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Neal Wilkins, Water Security for Texas: the Role of Science & Technology
Neal Wilkins, Water Security for Texas: the Role of Science & Technology
Neal Wilkins, Water Security for Texas: the Role of Science & Technology
Neal Wilkins, Water Security for Texas: the Role of Science & Technology
Neal Wilkins, Water Security for Texas: the Role of Science & Technology
Neal Wilkins, Water Security for Texas: the Role of Science & Technology
Neal Wilkins, Water Security for Texas: the Role of Science & Technology
Neal Wilkins, Water Security for Texas: the Role of Science & Technology
Neal Wilkins, Water Security for Texas: the Role of Science & Technology
Neal Wilkins, Water Security for Texas: the Role of Science & Technology
Neal Wilkins, Water Security for Texas: the Role of Science & Technology
Neal Wilkins, Water Security for Texas: the Role of Science & Technology
Neal Wilkins, Water Security for Texas: the Role of Science & Technology
Neal Wilkins, Water Security for Texas: the Role of Science & Technology
Neal Wilkins, Water Security for Texas: the Role of Science & Technology
Neal Wilkins, Water Security for Texas: the Role of Science & Technology
Neal Wilkins, Water Security for Texas: the Role of Science & Technology
Neal Wilkins, Water Security for Texas: the Role of Science & Technology
Neal Wilkins, Water Security for Texas: the Role of Science & Technology
Neal Wilkins, Water Security for Texas: the Role of Science & Technology
Neal Wilkins, Water Security for Texas: the Role of Science & Technology
Neal Wilkins, Water Security for Texas: the Role of Science & Technology
Neal Wilkins, Water Security for Texas: the Role of Science & Technology
Neal Wilkins, Water Security for Texas: the Role of Science & Technology
Neal Wilkins, Water Security for Texas: the Role of Science & Technology
Neal Wilkins, Water Security for Texas: the Role of Science & Technology
Neal Wilkins, Water Security for Texas: the Role of Science & Technology
Neal Wilkins, Water Security for Texas: the Role of Science & Technology
Neal Wilkins, Water Security for Texas: the Role of Science & Technology
Neal Wilkins, Water Security for Texas: the Role of Science & Technology
Neal Wilkins, Water Security for Texas: the Role of Science & Technology
Neal Wilkins, Water Security for Texas: the Role of Science & Technology
Neal Wilkins, Water Security for Texas: the Role of Science & Technology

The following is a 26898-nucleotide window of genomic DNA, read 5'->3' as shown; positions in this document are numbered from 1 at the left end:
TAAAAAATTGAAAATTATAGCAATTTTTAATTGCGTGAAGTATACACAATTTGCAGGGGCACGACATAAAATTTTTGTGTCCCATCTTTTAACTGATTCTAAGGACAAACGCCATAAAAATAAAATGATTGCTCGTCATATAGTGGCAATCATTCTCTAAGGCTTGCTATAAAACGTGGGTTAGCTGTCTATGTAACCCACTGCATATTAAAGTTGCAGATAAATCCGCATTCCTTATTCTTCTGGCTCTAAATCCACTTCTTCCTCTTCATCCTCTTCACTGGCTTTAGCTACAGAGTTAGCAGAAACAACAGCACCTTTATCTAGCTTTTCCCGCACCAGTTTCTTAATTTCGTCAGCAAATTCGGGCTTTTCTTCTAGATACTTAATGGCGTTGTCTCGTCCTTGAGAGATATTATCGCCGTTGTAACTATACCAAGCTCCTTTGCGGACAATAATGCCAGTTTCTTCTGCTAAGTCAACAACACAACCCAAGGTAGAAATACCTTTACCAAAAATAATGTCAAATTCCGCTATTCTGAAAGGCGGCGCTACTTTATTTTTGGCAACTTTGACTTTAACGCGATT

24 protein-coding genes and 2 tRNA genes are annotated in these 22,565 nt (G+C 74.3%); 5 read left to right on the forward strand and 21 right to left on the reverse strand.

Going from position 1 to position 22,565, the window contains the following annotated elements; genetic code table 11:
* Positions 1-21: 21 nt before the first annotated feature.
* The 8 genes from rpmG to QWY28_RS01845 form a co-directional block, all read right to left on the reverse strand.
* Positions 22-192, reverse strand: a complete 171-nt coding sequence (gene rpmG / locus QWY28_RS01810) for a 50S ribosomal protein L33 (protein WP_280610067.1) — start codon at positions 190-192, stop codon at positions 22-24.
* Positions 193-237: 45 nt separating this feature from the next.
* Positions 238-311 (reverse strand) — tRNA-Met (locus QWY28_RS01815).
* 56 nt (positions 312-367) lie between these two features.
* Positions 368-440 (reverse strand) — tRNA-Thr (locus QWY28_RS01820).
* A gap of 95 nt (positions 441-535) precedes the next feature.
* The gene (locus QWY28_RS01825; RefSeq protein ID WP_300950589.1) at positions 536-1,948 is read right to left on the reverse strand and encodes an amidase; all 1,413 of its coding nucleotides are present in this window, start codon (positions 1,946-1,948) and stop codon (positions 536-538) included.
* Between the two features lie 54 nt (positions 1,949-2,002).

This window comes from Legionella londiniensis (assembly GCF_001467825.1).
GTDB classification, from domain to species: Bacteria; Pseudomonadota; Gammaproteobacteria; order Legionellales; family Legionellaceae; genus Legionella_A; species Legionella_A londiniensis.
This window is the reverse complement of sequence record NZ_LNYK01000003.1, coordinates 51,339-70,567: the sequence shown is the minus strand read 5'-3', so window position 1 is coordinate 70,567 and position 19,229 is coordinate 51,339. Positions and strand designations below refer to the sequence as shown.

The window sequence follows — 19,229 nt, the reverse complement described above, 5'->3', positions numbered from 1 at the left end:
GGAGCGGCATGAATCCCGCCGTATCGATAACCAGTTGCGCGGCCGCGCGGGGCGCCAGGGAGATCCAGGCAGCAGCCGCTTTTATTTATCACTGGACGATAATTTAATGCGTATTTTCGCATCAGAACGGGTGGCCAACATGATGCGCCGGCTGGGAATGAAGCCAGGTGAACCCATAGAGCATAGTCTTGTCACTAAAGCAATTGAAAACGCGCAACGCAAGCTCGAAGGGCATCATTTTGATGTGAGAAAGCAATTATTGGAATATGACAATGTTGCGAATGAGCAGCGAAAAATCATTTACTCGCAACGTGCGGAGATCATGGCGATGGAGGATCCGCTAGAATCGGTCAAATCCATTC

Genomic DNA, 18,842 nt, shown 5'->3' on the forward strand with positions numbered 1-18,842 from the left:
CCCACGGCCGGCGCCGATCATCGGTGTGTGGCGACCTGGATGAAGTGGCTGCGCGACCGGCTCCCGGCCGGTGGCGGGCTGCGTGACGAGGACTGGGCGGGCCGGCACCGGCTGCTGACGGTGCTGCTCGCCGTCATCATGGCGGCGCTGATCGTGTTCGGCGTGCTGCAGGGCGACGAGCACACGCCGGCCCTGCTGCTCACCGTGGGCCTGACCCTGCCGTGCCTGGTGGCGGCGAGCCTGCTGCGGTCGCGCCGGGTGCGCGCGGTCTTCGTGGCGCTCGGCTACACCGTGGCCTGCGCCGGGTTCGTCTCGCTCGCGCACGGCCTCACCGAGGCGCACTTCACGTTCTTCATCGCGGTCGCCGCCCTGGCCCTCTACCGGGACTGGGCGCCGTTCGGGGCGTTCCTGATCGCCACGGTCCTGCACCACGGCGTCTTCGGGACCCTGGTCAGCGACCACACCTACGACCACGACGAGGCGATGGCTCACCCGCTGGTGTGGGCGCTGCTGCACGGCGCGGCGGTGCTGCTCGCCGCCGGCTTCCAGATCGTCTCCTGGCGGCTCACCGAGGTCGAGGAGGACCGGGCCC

Neal Wilkins, Water Security for Texas: the Role of Science & Technology
Neal Wilkins, Water Security for Texas: the Role of Science & Technology
Neal Wilkins, Water Security for Texas: the Role of Science & Technology
Neal Wilkins, Water Security for Texas: the Role of Science & Technology
Neal Wilkins, Water Security for Texas: the Role of Science & Technology
Neal Wilkins, Water Security for Texas: the Role of Science & Technology
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Neal Wilkins, Water Security for Texas: the Role of Science & Technology

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  • 1. Water Security for Texas:the Role of Science & Technology Neal Wilkins Director, Texas Water Resources Institute
  • 2. Water Security – capacity to efficiently access anadequate water resource, and the ability tobalance competing demands.
  • 3. Freshwater Resources• ~190,000 miles of rivers & streams • 20% perennial flow.• >200 major reservoirs ~1.2 million ac.• 5 million acres of freshwater wetlands.• 9 major aquifers & 21 minor aquifers.• 1,292 named springs (~3,000 total).
  • 4. Texas Water Withdrawals• Total Water withdrawals of 26,770 million gallons per day.• Freshwater withdrawals are 88% of total.• Surface water supplies 68% of all withdrawals.• Thermoelectric power withdrawals were 11,536 million gallons per day. Source: USGS. 2005. Estimated use of water in the United States.
  • 5. How Much Freshwater Consumed?• Total Withdrawal. – 26,770 Mgal/d – 11% Saline• Total Freshwater – 23,620 Mgal/d – 40% Thermoelectric Power 13,944 Mgal/d About 14 billion gallons per day Source: USGS. 2005. Estimated use of water in the United States.